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Thanksgiving Poem about being a Turkey: Thankful

Thanksgiving Poem on being a Turkey: Thankful

In the United States, the Thanksgiving holiday is a four-day holiday over a weekend, starting on Thanksgiving Thursday and ending on Sunday. Families and friends usually eat a special meal together (usually with a turkey as the main dish). This meal also usually includes mashed potatoes, cranberry sauce, pumpkin pie, several casseroles, and stuffing. The food eaten today for Thanksgiving is very different from the food that was eaten at the First Thanksgiving in 1621.

Thanksgiving is a holiday celebrated once a year on the fourth Thursday of November.

Thanksgiving Poem on being a Turkey: Thankful

Week before Thanksgiving,
I limp around real strange.

Huddle in the corner,
As though I have the mange.

Turkey

All the other turkeys,
Just gobble, gobble on.
I’m silent, and I act
As if my gobbler’s gone.
Everyone is thankful
On Thanksgiving Day.

Friday it’s forgotten.
You all go on your way.

I know what thankful is
So listen when I say.

“It’s great to be a turkey,
After Thanksgiving Day.”

~ Anonymous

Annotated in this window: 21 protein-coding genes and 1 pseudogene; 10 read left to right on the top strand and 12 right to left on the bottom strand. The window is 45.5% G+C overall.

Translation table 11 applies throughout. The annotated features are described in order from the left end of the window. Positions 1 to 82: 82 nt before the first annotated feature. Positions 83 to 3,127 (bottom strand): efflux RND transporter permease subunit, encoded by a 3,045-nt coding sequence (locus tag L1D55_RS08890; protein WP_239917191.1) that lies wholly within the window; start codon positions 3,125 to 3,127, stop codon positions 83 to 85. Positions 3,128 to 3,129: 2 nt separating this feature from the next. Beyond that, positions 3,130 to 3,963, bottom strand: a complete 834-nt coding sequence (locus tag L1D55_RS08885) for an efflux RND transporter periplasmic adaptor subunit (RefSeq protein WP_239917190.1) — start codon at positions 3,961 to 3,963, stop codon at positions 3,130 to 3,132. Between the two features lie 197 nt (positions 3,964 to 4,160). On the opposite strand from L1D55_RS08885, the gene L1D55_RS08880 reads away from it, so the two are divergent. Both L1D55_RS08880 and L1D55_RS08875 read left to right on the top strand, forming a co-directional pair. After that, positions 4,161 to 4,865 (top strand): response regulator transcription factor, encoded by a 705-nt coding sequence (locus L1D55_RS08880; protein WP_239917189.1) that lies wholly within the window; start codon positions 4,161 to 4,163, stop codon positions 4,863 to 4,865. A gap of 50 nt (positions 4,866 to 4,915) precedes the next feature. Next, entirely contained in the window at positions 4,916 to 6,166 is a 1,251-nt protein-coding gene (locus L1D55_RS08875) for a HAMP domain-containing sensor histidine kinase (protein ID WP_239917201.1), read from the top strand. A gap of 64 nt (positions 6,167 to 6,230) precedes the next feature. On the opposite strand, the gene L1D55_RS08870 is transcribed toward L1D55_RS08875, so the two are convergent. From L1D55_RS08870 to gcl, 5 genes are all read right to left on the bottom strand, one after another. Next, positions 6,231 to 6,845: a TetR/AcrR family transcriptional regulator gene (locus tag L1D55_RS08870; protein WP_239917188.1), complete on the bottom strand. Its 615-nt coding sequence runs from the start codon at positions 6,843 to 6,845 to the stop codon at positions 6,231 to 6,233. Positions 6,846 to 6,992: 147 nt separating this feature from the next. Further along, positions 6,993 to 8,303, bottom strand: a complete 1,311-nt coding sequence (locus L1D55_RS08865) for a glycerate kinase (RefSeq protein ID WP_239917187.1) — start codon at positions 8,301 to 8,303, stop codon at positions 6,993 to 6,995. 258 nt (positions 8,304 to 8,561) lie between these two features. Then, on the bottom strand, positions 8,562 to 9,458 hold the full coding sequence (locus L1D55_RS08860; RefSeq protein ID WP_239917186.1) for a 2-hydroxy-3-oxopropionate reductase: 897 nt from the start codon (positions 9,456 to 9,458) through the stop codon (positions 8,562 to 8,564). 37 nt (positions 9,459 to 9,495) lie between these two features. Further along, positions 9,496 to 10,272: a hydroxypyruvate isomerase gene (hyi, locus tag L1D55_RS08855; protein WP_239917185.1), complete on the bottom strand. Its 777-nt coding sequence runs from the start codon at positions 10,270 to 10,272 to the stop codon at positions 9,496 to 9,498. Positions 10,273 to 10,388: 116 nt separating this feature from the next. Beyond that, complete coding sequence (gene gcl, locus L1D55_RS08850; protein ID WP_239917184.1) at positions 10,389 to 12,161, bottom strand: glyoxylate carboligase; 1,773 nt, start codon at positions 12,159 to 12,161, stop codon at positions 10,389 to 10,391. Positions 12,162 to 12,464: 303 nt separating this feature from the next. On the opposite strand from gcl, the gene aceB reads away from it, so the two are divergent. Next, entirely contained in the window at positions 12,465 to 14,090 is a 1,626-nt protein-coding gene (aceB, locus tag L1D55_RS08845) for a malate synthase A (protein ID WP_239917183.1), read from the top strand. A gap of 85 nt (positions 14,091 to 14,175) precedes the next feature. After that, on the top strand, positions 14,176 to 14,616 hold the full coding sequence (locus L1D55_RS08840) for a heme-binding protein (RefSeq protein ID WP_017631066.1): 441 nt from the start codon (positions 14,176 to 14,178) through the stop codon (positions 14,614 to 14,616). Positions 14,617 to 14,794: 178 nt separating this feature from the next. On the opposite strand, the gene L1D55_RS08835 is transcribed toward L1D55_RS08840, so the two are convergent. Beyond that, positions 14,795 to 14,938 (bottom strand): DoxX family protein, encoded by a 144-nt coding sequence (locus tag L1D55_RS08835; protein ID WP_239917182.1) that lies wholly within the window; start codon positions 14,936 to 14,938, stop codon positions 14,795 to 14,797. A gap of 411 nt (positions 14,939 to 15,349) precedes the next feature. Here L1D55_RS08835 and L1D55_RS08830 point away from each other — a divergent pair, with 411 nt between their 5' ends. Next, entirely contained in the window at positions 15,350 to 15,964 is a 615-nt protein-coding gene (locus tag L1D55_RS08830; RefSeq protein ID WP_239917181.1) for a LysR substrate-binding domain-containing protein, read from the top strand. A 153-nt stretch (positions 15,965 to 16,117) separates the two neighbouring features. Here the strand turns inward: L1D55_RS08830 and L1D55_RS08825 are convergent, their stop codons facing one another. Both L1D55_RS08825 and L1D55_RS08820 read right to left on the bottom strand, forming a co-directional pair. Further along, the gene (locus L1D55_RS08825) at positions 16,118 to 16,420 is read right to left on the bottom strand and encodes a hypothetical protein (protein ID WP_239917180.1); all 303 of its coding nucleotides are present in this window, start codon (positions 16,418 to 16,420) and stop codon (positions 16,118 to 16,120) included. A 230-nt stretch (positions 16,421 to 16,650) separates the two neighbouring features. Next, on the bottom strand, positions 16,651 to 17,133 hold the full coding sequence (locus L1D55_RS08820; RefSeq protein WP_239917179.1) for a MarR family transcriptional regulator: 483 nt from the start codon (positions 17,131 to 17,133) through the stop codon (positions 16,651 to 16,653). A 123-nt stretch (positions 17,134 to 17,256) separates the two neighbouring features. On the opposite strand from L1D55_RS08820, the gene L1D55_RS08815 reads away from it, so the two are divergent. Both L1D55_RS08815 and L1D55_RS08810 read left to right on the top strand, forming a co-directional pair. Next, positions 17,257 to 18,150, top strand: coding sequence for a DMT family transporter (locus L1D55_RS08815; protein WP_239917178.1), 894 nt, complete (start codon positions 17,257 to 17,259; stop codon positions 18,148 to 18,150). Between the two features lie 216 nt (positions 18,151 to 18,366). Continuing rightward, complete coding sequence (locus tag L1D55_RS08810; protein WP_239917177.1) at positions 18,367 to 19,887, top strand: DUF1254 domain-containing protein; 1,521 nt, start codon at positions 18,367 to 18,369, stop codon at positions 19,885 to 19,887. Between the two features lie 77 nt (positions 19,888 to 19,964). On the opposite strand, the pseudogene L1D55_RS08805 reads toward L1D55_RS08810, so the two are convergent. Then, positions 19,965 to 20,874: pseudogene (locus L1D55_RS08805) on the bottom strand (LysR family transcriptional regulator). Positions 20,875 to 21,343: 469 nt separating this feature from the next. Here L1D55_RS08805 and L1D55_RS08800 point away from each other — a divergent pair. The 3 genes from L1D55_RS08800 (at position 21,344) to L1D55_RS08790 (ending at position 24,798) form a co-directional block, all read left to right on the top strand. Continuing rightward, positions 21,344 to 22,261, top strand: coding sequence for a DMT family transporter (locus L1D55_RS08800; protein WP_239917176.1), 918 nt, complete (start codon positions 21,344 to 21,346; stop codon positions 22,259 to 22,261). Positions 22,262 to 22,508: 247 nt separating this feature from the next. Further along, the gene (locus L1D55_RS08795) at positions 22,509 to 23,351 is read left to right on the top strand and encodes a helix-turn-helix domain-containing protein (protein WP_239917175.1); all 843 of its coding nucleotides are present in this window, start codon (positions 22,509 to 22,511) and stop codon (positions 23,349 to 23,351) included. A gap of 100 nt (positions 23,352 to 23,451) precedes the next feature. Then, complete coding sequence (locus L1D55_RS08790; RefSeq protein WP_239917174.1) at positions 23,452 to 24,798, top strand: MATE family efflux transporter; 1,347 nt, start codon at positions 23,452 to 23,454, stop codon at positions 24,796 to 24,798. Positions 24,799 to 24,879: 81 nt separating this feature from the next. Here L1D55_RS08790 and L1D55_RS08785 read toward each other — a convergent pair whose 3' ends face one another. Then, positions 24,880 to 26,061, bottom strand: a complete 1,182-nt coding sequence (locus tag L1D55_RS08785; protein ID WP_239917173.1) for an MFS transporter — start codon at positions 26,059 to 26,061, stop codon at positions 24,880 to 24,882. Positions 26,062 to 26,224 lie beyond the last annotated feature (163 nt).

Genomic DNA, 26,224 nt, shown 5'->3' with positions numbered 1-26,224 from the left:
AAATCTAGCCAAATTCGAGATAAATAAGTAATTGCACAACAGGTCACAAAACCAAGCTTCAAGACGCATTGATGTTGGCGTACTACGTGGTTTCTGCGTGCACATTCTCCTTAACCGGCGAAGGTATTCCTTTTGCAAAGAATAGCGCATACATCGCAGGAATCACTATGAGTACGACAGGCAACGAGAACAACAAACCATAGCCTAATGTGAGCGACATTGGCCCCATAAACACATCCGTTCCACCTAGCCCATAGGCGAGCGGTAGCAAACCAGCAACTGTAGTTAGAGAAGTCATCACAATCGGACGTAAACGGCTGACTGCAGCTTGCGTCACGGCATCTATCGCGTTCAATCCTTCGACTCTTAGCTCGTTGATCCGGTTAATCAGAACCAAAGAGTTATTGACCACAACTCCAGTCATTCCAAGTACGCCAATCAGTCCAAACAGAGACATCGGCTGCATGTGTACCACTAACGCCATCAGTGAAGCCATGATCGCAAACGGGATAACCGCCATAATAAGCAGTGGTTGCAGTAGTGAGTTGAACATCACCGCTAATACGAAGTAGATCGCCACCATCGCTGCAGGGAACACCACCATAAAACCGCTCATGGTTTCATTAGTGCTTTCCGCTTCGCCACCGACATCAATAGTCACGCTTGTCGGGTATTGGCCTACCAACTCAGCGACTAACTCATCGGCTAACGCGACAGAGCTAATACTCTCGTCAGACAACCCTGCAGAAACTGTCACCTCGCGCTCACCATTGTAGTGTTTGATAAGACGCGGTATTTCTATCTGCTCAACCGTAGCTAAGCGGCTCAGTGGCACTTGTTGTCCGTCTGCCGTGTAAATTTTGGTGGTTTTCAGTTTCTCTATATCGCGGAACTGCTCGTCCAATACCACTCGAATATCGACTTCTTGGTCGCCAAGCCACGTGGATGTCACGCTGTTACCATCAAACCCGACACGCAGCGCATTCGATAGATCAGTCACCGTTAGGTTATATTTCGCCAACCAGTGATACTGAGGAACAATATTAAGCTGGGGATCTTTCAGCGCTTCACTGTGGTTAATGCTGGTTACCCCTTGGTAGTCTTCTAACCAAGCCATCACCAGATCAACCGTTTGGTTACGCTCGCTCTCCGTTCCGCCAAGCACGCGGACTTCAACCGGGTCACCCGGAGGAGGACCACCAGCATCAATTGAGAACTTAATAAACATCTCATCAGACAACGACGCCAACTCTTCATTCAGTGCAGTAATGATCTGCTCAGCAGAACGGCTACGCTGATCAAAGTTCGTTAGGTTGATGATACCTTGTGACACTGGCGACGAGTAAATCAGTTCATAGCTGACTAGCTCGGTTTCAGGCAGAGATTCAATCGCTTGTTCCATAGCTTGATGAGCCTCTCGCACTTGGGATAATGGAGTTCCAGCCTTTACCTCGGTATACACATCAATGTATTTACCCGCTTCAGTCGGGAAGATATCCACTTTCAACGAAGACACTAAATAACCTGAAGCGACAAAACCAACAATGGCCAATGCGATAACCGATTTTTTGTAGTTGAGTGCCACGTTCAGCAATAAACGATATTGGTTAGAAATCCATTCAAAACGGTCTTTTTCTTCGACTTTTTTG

History of Thanksgiving Day

English people often declared a “Thanksgiving” when something good happened. The London Company had a “day of Thanksgiving” at Berkeley Hundred, Virginia in 1619 to celebrate their new colony.

In 1620 the Mayflower brought the Pilgrims to Massachusetts. They made their new home in what is now Plymouth, Massachusetts, 380 km northeast of what is now New York.

Many of the Pilgrims died during their first winter in North America. They were cold and did not have enough food. The following year, though, the Native Americans, who were from the Wampanoag tribe, helped them grow crops. At harvest time in the winter of 1621, they were very thankful that they had a good crop of food to eat during the coming winter. They thanked God and the Native Americans for teaching them how to grow the local foods.

They invited three of the Wampanoags who had helped them to their feast. They were Squanto, Samoset, and Chief Massasoit. The Wampanoags brought their families. This was over 90 people. There were so many people that the Pilgrims did not have enough food to make the meal, so the Wampanoags brought along their own food for the feast.

The Wampanoags brought turkey, duck, fish, deer, berries, squash, and cornbread. They also brought vegetables that they had farmed and shown the Pilgrims how to care for.

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